About Our Guest: Jill Chappell is a producer for CNN, working with Wolf Blitzer and other on-air personalities. She studied at Brigham Young University, then received a bachelors degree in communications from the University of Utah and a masters in public administration from George Washington University. – Rodger Dean Duncan

JillIn your work as a CNN producer, you’ve no doubt seen the entire range of weak-to-strong communicators. What are the top three or four most common errors by people being interviewed for TV?

1 – Long answers.  Usually an interview segment lasts 4-6 minutes. To be able to cover several topics it’s important to provide short, direct answers. That way you get your message across more effectively.

2 – No makeup. Deciding not to wear powder or makeup can really hurt you. One time Wolf (Blitzer) was interviewing a top political guest refused make up. During the interview Wolf pressed him and could see the sweat on his upper lip so he pushed a little more. The saying, “don’t ever let them see you sweat,” means something. You don’t want people to think you’re nervous or feeling pressure, so makeup is not only there to help you look good, but can disguise other things.

3 – Moving side to side in a chair. Don’t ask me why, but most studios have chairs that swivel. So when a person is nervous or talks while swiveling back and forth, it’s distracting and takes away from their message.

Typically, people invited to participate in a media interview have at least a brief time to prepare. What’s your advice for someone who wants to make the most of the on-camera moment?

Make sure you’re well-read on the topic. Whether it’s news, sports, design, etc. If you read the headlines or keep up on that topic, you are more likely to be prepared—even last minute.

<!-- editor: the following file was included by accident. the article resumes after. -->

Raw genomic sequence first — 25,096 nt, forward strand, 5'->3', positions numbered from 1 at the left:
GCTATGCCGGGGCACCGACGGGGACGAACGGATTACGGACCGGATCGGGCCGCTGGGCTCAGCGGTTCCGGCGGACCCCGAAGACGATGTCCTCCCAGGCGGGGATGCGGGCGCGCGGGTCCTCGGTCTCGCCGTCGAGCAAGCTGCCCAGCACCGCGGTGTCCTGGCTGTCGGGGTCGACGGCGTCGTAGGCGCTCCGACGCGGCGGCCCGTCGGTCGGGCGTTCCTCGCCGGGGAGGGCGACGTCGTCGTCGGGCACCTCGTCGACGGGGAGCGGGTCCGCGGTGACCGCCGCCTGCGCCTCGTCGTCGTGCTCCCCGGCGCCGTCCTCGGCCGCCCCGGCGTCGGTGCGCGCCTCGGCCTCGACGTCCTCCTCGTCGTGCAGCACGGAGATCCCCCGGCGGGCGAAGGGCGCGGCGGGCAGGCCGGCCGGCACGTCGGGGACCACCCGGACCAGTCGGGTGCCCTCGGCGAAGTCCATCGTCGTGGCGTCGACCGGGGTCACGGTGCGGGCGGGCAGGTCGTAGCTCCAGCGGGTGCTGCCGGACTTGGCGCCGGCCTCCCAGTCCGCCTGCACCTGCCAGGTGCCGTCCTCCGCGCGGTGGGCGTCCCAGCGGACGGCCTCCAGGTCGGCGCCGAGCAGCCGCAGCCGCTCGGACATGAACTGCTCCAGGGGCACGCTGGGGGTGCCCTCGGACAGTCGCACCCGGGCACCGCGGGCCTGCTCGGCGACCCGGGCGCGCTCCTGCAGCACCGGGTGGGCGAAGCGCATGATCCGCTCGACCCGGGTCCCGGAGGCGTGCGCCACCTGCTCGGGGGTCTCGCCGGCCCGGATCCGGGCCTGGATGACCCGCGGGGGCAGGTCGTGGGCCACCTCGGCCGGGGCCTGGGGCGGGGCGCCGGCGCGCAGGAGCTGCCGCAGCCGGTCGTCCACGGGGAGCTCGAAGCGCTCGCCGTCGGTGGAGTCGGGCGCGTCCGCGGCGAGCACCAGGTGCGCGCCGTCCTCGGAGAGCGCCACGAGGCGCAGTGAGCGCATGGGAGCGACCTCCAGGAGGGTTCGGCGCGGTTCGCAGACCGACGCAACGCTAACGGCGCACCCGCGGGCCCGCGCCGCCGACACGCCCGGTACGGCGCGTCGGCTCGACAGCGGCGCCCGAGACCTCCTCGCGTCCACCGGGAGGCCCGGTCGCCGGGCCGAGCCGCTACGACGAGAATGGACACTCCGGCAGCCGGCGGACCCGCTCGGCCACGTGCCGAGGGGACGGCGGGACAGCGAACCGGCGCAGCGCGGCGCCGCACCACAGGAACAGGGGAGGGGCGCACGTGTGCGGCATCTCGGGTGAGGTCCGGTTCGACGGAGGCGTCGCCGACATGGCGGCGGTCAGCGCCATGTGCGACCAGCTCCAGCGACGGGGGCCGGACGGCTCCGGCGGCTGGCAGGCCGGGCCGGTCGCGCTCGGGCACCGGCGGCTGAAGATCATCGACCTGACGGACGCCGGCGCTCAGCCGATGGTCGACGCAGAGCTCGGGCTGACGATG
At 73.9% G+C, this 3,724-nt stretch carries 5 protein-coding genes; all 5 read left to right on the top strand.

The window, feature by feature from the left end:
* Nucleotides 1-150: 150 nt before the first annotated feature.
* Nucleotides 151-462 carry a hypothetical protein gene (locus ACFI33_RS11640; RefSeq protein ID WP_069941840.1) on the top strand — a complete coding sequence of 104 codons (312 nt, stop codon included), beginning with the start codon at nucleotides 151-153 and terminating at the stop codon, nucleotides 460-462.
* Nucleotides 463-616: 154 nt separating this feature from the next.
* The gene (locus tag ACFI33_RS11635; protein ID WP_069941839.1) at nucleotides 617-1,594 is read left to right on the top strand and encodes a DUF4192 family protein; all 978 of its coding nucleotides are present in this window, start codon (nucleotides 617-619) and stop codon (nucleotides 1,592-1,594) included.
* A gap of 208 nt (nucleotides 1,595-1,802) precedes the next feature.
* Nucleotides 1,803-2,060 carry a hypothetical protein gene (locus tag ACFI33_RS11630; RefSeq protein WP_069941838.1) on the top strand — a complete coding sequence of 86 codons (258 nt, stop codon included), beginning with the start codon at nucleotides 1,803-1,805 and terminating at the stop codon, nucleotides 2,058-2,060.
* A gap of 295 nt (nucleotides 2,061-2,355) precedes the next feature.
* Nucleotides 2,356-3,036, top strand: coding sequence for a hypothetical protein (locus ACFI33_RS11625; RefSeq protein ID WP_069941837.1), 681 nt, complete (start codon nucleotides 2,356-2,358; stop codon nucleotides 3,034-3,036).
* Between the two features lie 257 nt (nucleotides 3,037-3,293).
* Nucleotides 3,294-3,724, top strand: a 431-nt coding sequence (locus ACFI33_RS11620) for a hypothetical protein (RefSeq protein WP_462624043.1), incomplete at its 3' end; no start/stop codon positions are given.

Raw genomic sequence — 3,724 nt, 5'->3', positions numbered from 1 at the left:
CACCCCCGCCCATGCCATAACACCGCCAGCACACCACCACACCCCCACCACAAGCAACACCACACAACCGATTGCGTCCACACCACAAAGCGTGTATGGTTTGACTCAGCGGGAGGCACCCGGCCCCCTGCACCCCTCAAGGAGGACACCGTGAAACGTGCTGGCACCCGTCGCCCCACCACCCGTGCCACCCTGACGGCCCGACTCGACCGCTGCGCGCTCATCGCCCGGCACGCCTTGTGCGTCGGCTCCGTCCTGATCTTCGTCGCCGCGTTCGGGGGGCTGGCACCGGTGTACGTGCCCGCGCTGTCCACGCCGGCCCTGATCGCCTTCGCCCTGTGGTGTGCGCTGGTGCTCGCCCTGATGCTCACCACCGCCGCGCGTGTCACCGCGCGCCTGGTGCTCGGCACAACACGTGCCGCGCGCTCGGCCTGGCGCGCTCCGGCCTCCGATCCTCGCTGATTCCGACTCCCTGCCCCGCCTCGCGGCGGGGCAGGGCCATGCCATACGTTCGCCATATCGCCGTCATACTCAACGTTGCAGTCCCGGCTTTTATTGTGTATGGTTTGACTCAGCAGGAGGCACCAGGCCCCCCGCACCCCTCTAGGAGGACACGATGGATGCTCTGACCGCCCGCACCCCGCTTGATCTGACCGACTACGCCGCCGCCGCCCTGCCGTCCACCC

It’s good to jot your best ideas down on a piece of paper (if necessary) or talk the subject over with a colleague. Ask for basic topic ideas before an interview to help you know the overall focus.

We hear a lot about “talking points.” What’s the recipe for the effective preparation and delivery of a talking point?

Memorize them. That way, if you are flustered you still remember what you are there to say. We (on this side) hate talking points. We do everything we can to get the person to speak freely because of course that’s how news is made. When the interviewer pushes one to get off his/her talking points, it’s best when he/she smiles but insists that “the real problem” or “most important thing to remember,” is…(talking point). Memorize them as best you can but learn to say them freely, or maybe with an example or funny line so that the viewer remembers what was said.

Some interview veterans are pretty good at answering the unasked question. What do you think of that tact?

That takes a lot of years of practice. That’s why politicians are so good at what they do because they are the king/queens of spin and usually stay on message. There’s no way to learn this without lots of years of practice and learning to be unflappable.

Who are two or three frequently interviewed people you regard as excellent on camera?

I cover politics and international news, so the following are simply examples and have nothing to do with their politics. Politicians are usually quite skilled when it comes to interviews, but the most effective are those who keep short answers and speak clearly.

I enjoy watching Bill Clinton, Rep Michele Bachmann, and democratic strategist Paul Begala. All three smile and act natural. Specifically for Paul, he is smart, quick witted, smiles and never takes things personally. During his debates he can argue with the most direct, simple answers but it’s never attacking a person’s character. It’s friendly banter and disagreements and he’s great at it. He’s a skilled debater and extremely comfortable on camera. Watch him one time and you’ll see (whether you agree with him or not).

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Rodger Dean Duncan